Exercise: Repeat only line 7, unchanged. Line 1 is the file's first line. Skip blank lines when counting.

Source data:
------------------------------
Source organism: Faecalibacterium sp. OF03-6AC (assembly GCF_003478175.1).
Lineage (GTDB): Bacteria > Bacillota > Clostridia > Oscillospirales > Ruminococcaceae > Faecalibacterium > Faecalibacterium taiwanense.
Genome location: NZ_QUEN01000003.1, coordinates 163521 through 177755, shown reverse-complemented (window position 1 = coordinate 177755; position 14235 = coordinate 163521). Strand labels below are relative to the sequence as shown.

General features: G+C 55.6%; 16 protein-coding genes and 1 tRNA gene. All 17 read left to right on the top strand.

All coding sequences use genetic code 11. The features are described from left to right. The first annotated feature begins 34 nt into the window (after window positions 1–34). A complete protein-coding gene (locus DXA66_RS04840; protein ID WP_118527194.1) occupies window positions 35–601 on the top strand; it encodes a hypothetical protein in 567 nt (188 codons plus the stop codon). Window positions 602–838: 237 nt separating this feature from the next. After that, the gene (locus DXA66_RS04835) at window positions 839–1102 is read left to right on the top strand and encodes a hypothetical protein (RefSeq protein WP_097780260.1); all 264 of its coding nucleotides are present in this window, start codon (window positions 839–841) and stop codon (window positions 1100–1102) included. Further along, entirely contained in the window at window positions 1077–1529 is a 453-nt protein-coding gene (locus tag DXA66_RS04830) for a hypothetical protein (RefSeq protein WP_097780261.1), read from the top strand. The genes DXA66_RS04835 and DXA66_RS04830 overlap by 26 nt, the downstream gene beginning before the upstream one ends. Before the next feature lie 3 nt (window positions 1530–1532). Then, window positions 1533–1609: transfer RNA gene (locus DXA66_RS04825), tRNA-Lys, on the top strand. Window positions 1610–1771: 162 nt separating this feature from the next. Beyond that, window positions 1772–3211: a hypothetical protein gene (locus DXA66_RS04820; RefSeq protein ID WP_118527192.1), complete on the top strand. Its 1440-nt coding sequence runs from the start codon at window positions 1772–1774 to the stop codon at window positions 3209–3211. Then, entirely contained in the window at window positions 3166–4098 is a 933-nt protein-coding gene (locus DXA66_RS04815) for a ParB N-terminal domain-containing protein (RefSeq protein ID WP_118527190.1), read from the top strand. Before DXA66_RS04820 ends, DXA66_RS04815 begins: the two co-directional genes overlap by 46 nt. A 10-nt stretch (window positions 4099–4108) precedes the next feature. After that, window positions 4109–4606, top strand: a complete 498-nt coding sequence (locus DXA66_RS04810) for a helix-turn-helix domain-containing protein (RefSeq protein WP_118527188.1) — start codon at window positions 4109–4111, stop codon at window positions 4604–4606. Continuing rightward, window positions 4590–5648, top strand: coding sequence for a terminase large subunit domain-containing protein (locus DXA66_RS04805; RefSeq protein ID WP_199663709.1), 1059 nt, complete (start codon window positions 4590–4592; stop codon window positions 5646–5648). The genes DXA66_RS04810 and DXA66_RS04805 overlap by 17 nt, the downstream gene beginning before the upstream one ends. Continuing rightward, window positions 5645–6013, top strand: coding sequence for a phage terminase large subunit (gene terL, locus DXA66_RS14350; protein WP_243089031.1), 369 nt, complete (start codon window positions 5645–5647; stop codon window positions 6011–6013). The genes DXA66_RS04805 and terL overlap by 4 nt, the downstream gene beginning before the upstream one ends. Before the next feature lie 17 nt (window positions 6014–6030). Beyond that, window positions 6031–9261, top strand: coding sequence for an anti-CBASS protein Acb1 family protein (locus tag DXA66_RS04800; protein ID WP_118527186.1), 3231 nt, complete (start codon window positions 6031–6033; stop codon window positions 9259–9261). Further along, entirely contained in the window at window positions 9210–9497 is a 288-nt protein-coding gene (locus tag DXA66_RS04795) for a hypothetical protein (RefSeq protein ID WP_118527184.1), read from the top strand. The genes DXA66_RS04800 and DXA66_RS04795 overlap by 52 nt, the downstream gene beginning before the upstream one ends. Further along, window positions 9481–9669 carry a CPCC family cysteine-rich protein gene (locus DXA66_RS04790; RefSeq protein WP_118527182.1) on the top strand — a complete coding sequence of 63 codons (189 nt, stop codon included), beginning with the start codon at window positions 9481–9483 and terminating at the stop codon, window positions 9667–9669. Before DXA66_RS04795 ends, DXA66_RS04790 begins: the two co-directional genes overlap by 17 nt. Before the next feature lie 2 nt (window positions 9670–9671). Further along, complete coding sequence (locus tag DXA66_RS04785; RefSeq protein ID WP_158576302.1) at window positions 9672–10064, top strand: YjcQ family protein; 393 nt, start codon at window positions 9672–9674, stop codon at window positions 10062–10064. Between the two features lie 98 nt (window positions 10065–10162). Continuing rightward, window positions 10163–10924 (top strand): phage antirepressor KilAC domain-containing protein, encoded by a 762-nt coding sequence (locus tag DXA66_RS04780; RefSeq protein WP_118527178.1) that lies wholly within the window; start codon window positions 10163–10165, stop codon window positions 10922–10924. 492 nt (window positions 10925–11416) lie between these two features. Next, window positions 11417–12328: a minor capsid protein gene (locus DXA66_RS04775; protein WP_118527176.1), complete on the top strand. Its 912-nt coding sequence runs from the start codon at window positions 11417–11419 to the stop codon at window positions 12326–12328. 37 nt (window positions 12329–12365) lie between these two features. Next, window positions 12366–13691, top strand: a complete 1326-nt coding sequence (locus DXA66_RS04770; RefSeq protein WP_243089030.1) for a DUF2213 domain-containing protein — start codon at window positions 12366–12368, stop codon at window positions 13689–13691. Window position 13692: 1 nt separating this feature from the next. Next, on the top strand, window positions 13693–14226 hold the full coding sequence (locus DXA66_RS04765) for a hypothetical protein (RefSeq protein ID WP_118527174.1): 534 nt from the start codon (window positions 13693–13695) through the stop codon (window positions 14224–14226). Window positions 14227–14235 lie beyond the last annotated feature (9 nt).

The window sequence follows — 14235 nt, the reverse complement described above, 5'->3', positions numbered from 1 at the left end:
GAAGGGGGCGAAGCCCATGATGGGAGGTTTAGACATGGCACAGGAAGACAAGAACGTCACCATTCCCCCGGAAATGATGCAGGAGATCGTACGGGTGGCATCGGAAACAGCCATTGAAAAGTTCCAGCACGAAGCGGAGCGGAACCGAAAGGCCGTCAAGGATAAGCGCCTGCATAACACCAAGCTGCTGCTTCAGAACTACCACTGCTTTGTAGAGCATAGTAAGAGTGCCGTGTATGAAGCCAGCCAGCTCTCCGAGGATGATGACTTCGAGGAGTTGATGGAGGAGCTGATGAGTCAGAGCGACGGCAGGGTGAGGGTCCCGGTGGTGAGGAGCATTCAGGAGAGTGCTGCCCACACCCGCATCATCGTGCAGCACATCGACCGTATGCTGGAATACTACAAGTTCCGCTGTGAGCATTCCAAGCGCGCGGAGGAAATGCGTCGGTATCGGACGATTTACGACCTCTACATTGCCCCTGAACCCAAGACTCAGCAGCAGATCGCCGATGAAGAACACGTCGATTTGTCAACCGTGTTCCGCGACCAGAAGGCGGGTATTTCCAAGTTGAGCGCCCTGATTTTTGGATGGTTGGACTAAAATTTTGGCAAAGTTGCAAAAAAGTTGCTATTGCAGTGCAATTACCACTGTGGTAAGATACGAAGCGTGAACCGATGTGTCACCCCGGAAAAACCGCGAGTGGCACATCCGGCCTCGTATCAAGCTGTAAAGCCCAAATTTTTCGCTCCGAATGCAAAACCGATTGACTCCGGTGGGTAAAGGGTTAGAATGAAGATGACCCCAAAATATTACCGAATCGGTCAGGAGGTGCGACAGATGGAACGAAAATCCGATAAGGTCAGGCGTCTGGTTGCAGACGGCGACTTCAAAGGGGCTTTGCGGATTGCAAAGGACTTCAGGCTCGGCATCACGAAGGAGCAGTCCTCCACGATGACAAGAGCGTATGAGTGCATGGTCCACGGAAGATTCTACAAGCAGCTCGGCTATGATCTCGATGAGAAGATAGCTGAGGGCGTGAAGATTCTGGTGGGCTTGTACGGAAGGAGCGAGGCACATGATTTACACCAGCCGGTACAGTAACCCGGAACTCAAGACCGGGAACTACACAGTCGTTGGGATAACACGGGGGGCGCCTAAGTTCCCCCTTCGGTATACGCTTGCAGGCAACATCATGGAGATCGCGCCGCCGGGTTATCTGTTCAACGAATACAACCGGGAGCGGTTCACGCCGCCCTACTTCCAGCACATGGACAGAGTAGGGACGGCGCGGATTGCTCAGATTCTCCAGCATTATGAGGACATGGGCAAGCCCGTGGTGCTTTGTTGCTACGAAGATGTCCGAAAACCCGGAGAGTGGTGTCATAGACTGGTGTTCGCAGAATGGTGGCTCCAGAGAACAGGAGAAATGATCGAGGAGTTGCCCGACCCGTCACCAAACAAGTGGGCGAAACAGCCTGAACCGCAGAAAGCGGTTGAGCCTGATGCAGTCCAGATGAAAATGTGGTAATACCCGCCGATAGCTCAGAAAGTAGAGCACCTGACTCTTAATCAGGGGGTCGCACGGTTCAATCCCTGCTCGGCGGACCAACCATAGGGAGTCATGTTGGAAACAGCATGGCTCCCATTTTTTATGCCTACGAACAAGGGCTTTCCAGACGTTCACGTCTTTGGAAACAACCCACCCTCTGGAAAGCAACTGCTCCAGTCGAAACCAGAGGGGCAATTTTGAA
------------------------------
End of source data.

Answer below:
GAAGGGGGCGAAGCCCATGATGGGAGGTTTAGACATGGCACAGGAAGACAAGAACGTCACCATTCCCCCGGAAATGATGCAGGAGATCGTACGGGTGGCATCGGAAACAGCCATTGAAAAGTTCCAGCACGAAGCGGAGCGGAACCGAAAGGCCGTCAAGGATAAGCGCCTGCATAACACCAAGCTGCTGCTTCAGAACTACCACTGCTTTGTAGAGCATAGTAAGAGTGCCGTGTATGAAGCCAGCCAGCTCTCCGAGGATGATGACTTCGAGGAGTTGATGGAGGAGCTGATGAGTCAGAGCGACGGCAGGGTGAGGGTCCCGGTGGTGAGGAGCATTCAGGAGAGTGCTGCCCACACCCGCATCATCGTGCAGCACATCGACCGTATGCTGGAATACTACAAGTTCCGCTGTGAGCATTCCAAGCGCGCGGAGGAAATGCGTCGGTATCGGACGATTTACGACCTCTACATTGCCCCTGAACCCAAGACTCAGCAGCAGATCGCCGATGAAGAACACGTCGATTTGTCAACCGTGTTCCGCGACCAGAAGGCGGGTATTTCCAAGTTGAGCGCCCTGATTTTTGGATGGTTGGACTAAAATTTTGGCAAAGTTGCAAAAAAGTTGCTATTGCAGTGCAATTACCACTGTGGTAAGATACGAAGCGTGAACCGATGTGTCACCCCGGAAAAACCGCGAGTGGCACATCCGGCCTCGTATCAAGCTGTAAAGCCCAAATTTTTCGCTCCGAATGCAAAACCGATTGACTCCGGTGGGTAAAGGGTTAGAATGAAGATGACCCCAAAATATTACCGAATCGGTCAGGAGGTGCGACAGATGGAACGAAAATCCGATAAGGTCAGGCGTCTGGTTGCAGACGGCGACTTCAAAGGGGCTTTGCGGATTGCAAAGGACTTCAGGCTCGGCATCACGAAGGAGCAGTCCTCCACGATGACAAGAGCGTATGAGTGCATGGTCCACGGAAGATTCTACAAGCAGCTCGGCTATGATCTCGATGAGAAGATAGCTGAGGGCGTGAAGATTCTGGTGGGCTTGTACGGAAGGAGCGAGGCACATGATTTACACCAGCCGGTACAGTAACCCGGAACTCAAGACCGGGAACTACACAGTCGTTGGGATAACACGGGGGGCGCCTAAGTTCCCCCTTCGGTATACGCTTGCAGGCAACATCATGGAGATCGCGCCGCCGGGTTATCTGTTCAACGAATACAACCGGGAGCGGTTCACGCCGCCCTACTTCCAGCACATGGACAGAGTAGGGACGGCGCGGATTGCTCAGATTCTCCAGCATTATGAGGACATGGGCAAGCCCGTGGTGCTTTGTTGCTACGAAGATGTCCGAAAACCCGGAGAGTGGTGTCATAGACTGGTGTTCGCAGAATGGTGGCTCCAGAGAACAGGAGAAATGATCGAGGAGTTGCCCGACCCGTCACCAAACAAGTGGGCGAAACAGCCTGAACCGCAGAAAGCGGTTGAGCCTGATGCAGTCCAGATGAAAATGTGGTAATACCCGCCGATAGCTCAGAAAGTAGAGCACCTGACTCTTAATCAGGGGGTCGCACGGTTCAATCCCTGCTCGGCGGACCAACCATAGGGAGTCATGTTGGAAACAGCATGGCTCCCATTTTTTATGCCTACGAACAAGGGCTTTCCAGACGTTCACGTCTTTGGAAACAACCCACCCTCTGGAAAGCAACTGCTCCAGTCGAAACCAGAGGGGCAATTTTGAA